Tuesday, March 16, 2010

Sex, violence and the freelancer

This past weekend, I headed down I-10 to the Tucson Festival of Books, where I staffed the Editorial Freelancers Association booth for a couple of hours each day. During one of my breaks, I attended a workshop titled "Writing Convincing Sex Scenes (the PG Version)." While I'm not currently working on a novel, the title broke through the cacophony of "how to get published" and "you can make a living as a writer" offerings that populated much of the schedule. I figured, why not?

David Fulmer, author of The Blue Door and Chasing the Devil's Tail, among others, taught the session. He was at turns hilarious and insightful about these sensitive topics, which he has taught at the university level. (The course title usually includes violence as well as sex, but it was truncated to fit in the festival program.) In his own books, he uses profanity sparingly, doesn't talk about specific body parts, and cuts the scene "when the clothes hit the floor" so that the reader has to do some of the work.

Obviously, most of us don't spend much time freelancing about sex or violence--at least the circles I travel in! Nevertheless, Fulmer made a number of points that apply to our craft in more general terms:
  • You can't be afraid to step out of your comfort zone.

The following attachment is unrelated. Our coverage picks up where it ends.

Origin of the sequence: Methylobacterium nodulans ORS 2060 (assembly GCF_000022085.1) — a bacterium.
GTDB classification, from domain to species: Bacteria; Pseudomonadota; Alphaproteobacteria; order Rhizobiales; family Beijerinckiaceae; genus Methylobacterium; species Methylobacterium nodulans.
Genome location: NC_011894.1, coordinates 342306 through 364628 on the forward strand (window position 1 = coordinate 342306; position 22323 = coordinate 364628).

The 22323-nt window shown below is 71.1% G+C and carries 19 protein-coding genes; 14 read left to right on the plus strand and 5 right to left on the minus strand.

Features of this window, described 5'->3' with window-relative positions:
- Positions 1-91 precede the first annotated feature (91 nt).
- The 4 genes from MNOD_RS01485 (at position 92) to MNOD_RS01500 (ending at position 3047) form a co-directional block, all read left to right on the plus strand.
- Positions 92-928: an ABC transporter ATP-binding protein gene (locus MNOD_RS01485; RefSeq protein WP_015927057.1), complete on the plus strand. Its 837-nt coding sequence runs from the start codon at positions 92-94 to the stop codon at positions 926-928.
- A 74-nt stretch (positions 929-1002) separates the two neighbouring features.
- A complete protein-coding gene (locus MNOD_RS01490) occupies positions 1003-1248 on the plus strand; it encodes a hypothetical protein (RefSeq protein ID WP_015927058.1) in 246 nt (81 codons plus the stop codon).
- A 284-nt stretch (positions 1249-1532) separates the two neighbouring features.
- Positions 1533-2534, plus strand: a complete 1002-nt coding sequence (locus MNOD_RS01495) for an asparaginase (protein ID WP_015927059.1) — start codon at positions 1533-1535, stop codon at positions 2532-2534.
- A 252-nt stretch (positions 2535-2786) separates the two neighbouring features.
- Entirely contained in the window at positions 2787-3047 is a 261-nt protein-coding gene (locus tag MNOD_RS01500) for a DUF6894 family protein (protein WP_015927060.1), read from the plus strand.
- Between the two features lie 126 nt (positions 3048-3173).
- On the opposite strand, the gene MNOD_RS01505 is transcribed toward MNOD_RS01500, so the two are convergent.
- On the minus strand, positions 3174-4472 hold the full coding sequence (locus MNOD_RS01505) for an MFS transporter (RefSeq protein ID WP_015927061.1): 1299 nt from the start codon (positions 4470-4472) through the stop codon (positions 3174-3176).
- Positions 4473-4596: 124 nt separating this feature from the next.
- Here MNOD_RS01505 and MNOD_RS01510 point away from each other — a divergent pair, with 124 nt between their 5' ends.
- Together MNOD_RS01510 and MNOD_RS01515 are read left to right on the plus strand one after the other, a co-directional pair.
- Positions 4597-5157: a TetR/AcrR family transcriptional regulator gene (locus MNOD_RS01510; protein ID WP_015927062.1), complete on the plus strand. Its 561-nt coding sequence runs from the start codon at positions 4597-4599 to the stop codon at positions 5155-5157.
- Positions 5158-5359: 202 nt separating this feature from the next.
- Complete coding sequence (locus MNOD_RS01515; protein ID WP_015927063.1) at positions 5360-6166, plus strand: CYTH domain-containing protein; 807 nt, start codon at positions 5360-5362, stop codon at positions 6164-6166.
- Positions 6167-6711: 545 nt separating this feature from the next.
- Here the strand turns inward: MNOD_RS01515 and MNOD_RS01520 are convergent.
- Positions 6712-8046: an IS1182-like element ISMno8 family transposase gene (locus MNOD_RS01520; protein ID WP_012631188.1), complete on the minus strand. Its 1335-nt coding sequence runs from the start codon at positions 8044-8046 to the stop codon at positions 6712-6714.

• You can't care about what friends and family think, or you're in the wrong business. 
  • As a storyteller, everything you do needs to move the plot forward--if it's gratuitous, dump it. 
  • To succeed, you have to blend a writer's creativity with an editor's objectivity.
I'm not sure I've got the guts to write the ultimate steamy scene, nor do I know how many projects I'll get out of the festival, but at the very least I collected a pocketful of business cards and oddball stories. And in the meantime, heaven knows what kind of entertaining Google search word hits it'll drive having "sex" in the headline.


  1. Is that festival worth attending? I wasn't sure if it was worth the drive from Phoenix or not next year.

  2. Wish I had gone to this. I used to write smut for extra cash (that's the shameful writing skeleton in my closet) and I recently had a story published in Best of the Best Women's Erotica.

    I used to get a fair amount of stories from readers that were just awful. I actually thought about writing a book on how not to write a convincing sex scene, it was that bad.

  3. @Anon, I thought it was a pretty neat event, and I plan to go again next year.

    @Valerie, that is too darn funny! You definitely would have appreciated this guy's viewpoint.

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